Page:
15 Essential Films For An Introduction To Hungarian Cinema

Werckmeister Harmonies (2000)

It is well known that some outstanding Hungarian figures made a great impact on the development of technology in the 19th and 20th centuries, ultimately on the formation of our contemporary world. Life would be very hard to bear or experience without the usage of the digital computer, plasma television, antibacterial disinfection or simply the ballpoint pen, just to name a few.

But what about the art? Let’s say that if scientific achievements radiate outside the borders of Hungary just to serve the need of the world, contrariwise, except for a few works, those of artistic kinds are to be recognized within its own home – at least history has proved that.

Hungarian movies cannot be attached to any grand cinematic movements or waves; just like a lonely wanderer, it has its own ways, which are determined primarily by the weather, which means politics in this context.

The change of political systems, oppressors and ideals throughout Hungarian history, especially the 20th century, has made a particular mark on the collective soul and behavior of Hungarian people. This resulted in a special mood, a bittersweet harmony that can be seen in many works of Hungarian literature, music, and of course, movies.

This list tries to collect 15 outstanding Hungarian movies, which could serve as the greatest ones as well. It’s not an easy task to objectively classify the best films of an entire nation, but the main intention of this article will hopefully be fulfilled: to introduce some very fine movies to the audience outside Hungary.


15. Time Stands Still (Peter Gothar, 1982)

Time Stands Still

Dini is an average high school student, standing at the threshold of adulthood in post-revolutionary Hungary. His father fled to the US after the uprising, so he is living his life with his mother and brother, whose application to the university is constantly rejected.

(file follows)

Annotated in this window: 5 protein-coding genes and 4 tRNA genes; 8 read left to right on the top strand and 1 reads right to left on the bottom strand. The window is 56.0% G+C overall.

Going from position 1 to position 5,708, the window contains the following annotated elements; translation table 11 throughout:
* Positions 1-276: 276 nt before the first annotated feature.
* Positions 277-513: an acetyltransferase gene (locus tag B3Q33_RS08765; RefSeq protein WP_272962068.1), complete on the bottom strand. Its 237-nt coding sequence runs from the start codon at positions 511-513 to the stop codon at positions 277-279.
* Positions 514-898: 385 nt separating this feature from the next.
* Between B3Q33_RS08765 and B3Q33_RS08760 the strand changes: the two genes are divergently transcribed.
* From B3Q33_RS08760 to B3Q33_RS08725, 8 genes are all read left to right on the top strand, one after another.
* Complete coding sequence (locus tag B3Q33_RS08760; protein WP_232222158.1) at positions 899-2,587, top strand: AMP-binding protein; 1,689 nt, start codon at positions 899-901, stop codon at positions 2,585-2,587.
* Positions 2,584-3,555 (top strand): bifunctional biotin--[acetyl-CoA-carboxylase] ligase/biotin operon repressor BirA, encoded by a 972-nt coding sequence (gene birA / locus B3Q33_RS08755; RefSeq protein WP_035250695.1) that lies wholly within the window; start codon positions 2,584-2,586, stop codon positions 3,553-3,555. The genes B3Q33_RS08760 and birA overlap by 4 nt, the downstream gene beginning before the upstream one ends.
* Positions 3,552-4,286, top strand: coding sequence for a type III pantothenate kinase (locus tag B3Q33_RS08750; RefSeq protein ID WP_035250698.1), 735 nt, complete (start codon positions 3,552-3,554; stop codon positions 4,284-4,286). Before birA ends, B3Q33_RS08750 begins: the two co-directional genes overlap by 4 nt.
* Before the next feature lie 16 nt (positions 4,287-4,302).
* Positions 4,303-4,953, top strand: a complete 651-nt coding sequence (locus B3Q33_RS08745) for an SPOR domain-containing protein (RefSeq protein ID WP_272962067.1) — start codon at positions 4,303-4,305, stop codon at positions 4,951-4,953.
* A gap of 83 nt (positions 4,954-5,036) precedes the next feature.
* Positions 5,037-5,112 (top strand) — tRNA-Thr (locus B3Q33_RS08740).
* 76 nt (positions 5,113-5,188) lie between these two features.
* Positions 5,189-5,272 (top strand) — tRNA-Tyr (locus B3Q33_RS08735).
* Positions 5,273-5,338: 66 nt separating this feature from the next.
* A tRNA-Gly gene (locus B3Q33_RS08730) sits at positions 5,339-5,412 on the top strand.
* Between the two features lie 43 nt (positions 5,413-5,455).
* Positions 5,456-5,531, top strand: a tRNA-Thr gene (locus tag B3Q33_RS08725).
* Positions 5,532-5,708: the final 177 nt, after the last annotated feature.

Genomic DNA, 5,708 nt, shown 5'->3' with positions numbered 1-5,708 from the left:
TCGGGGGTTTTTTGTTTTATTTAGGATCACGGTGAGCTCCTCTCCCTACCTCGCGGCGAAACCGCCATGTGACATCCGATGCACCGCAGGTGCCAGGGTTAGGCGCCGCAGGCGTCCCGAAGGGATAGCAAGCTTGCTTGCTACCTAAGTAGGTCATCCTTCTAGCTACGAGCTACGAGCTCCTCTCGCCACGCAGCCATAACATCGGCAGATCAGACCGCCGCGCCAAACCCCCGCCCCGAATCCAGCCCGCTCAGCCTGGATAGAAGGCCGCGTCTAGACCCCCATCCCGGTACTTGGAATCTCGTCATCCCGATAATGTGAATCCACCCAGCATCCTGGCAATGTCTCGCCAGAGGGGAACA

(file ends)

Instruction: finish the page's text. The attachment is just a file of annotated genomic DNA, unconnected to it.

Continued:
It’s a time for sex, for rock ’n’ roll, and to face the faults of the former generation. But how can this new generation of uptight, unappreciated youngsters make a difference if they get constantly disappointed in their own exemplars? That’s what happens to Dini himself, so at the end there remains nothing, but to carry the same faults, the same mistaken patterns again and again, hoping the pillars that had been shaken in the revolution will collapse someday.

A Hungarian beat movie, a brave depiction of the era when the soil was about to undulate under the Eastern Bloc, but it’s first a coming of age story, an age that might never come, for time indeed stands still.


14. Taxidermia (Gyorgy Palfi, 2006)


The ’90s and ’00s saw a natural implication of political/historical events within the arts: the system change of 1989 was to be reflected.

Adapted from the short stories by Lajos Parti Nagy, this movie – one that has a resemblance to Pasolini’s works – tells the story of a family through three generations, depicting three male figures each with their repugnant, perverse manias that pulsate like kind of strange hearts, making it the central theme to their life.

The first one is a sexually unsatisfied lecher, the second is a gobble champion, and the third one, the grandchild, works as a taxidermist, but his passion allows him to rethink where the boundaries of his profession lie. The title refers to him, the only one who finds some sort of redemption, the only one who can transcend his demons into higher levels.

Palfi made a unique cinematic experience unlike anything that Hungarians were used to before. His collaboration with cinematographer Gergely Poharnok resulted in a work so witty and spectacular that constructs disgusting and beautiful as something inseparable, like two sides of the same coin.


13. The Corporal and The Others (Marton Keleti, 1965)

The Corporal and The Others

Set toward the end of WWII, according to the story – carefully crafted and studded with comic, later to become proverbial phrases by Istvan Dobozi – the protagonist, Ferenc Molnar, is about to end the war, ignoring that the war is not getting to its end. He gets away with the military pay of his battalion, which he hides in a bunch of hand grenades.

Trying to get through the war in a mansion with some other deserters and the apprentice of the mansion, they face a series of comedic events while trying to conserve their incognito status.

Starring a Hungarian dreamcast (including Imre Sinkovits, Ivan Darvas and Laszlo Markus), the movie became a cult classic in its homeland.